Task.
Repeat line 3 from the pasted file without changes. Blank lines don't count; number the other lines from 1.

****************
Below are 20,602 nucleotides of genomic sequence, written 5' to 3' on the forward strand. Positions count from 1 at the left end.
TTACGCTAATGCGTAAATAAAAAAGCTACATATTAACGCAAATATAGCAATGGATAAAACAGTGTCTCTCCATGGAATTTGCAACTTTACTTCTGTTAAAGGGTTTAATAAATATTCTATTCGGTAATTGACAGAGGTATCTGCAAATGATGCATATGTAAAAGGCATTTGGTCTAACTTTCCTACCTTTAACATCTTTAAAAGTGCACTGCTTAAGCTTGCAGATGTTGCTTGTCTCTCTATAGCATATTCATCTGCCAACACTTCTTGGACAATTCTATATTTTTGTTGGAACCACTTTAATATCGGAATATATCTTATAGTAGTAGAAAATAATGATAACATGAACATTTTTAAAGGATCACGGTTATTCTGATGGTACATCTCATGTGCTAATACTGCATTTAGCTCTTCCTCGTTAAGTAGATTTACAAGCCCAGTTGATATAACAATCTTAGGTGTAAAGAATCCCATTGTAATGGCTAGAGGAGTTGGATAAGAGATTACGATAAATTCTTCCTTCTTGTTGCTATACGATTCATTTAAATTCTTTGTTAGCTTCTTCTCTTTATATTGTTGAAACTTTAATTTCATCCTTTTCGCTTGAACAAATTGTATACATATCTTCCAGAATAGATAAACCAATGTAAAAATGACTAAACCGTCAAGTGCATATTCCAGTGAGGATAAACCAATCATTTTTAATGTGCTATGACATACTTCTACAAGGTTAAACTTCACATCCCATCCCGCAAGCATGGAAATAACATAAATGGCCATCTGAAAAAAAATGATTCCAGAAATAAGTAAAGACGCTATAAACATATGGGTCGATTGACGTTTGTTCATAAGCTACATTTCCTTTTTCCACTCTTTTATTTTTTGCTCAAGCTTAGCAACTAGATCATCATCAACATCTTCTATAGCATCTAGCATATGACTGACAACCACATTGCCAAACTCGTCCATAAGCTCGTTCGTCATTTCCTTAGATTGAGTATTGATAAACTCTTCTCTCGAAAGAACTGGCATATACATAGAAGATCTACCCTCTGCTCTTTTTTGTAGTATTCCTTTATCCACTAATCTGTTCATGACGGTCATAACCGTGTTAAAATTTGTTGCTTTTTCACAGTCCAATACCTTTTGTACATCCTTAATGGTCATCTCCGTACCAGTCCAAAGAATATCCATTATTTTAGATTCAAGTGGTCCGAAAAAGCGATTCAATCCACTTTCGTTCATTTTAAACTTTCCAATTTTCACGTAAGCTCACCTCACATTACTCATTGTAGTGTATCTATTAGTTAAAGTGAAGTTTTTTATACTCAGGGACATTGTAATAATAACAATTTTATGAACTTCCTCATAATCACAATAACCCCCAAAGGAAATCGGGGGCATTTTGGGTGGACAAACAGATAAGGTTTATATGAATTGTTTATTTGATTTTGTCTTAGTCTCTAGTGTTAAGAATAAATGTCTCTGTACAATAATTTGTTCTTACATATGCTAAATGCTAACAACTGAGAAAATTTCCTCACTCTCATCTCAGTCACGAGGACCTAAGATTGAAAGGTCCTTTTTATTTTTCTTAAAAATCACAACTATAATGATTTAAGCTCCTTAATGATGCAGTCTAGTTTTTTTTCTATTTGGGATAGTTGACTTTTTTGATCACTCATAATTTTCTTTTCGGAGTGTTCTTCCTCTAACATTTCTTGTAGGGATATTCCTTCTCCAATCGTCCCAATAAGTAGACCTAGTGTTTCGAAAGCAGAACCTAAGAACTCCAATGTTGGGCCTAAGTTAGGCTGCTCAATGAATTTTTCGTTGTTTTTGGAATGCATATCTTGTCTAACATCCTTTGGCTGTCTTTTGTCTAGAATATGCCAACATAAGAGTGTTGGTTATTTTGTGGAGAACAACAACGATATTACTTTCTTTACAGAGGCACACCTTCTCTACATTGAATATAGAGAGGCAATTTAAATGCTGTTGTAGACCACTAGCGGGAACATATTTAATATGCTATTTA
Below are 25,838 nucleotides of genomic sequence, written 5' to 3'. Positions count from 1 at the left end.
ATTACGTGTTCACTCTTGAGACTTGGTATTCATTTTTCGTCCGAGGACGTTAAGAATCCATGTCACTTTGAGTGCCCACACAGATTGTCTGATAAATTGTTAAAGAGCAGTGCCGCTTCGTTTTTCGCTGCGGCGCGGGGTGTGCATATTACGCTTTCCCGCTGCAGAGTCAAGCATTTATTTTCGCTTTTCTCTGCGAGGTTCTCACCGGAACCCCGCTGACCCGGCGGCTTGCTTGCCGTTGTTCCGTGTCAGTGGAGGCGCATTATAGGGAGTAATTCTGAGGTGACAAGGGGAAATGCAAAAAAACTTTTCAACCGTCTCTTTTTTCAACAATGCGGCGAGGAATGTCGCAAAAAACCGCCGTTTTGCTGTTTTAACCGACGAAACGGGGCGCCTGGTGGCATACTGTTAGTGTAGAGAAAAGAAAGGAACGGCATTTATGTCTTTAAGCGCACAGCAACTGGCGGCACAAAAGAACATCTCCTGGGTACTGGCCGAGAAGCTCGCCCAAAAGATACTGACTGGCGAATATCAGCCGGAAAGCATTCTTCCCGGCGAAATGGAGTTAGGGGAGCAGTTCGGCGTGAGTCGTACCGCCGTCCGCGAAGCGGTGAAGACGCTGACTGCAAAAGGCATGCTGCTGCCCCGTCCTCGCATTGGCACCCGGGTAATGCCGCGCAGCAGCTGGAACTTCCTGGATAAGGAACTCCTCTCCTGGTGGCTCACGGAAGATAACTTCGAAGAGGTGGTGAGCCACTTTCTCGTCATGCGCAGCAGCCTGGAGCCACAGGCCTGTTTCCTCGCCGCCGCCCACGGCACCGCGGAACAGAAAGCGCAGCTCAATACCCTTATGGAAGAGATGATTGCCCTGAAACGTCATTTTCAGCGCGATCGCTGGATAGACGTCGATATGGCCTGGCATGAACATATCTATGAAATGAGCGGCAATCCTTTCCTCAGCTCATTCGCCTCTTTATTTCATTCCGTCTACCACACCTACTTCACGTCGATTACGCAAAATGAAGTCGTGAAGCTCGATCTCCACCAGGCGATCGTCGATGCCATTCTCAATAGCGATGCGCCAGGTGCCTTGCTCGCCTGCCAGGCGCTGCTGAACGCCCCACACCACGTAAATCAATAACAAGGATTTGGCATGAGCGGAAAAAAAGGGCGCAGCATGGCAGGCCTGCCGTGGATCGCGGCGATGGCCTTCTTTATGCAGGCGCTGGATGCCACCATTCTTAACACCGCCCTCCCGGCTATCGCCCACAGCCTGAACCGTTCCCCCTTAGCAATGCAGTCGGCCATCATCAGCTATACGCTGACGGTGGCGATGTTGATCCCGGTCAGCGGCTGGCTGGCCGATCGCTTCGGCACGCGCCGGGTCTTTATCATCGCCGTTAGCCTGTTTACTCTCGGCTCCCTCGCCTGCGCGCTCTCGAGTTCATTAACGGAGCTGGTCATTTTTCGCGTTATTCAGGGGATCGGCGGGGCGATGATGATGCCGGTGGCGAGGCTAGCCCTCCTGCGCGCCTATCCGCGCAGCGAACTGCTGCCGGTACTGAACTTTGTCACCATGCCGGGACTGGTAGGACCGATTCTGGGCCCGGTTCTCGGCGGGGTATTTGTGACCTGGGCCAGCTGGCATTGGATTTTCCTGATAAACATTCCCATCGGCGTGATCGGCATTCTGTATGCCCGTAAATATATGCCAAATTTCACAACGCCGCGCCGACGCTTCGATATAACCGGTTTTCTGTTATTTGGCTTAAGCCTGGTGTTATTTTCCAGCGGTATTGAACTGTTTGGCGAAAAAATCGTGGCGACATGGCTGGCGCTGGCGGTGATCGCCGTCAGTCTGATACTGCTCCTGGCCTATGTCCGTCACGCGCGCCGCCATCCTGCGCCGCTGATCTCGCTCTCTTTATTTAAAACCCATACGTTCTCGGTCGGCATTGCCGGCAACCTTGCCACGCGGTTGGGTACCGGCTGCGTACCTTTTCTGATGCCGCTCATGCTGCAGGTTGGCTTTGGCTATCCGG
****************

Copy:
Below are 25,838 nucleotides of genomic sequence, written 5' to 3'. Positions count from 1 at the left end.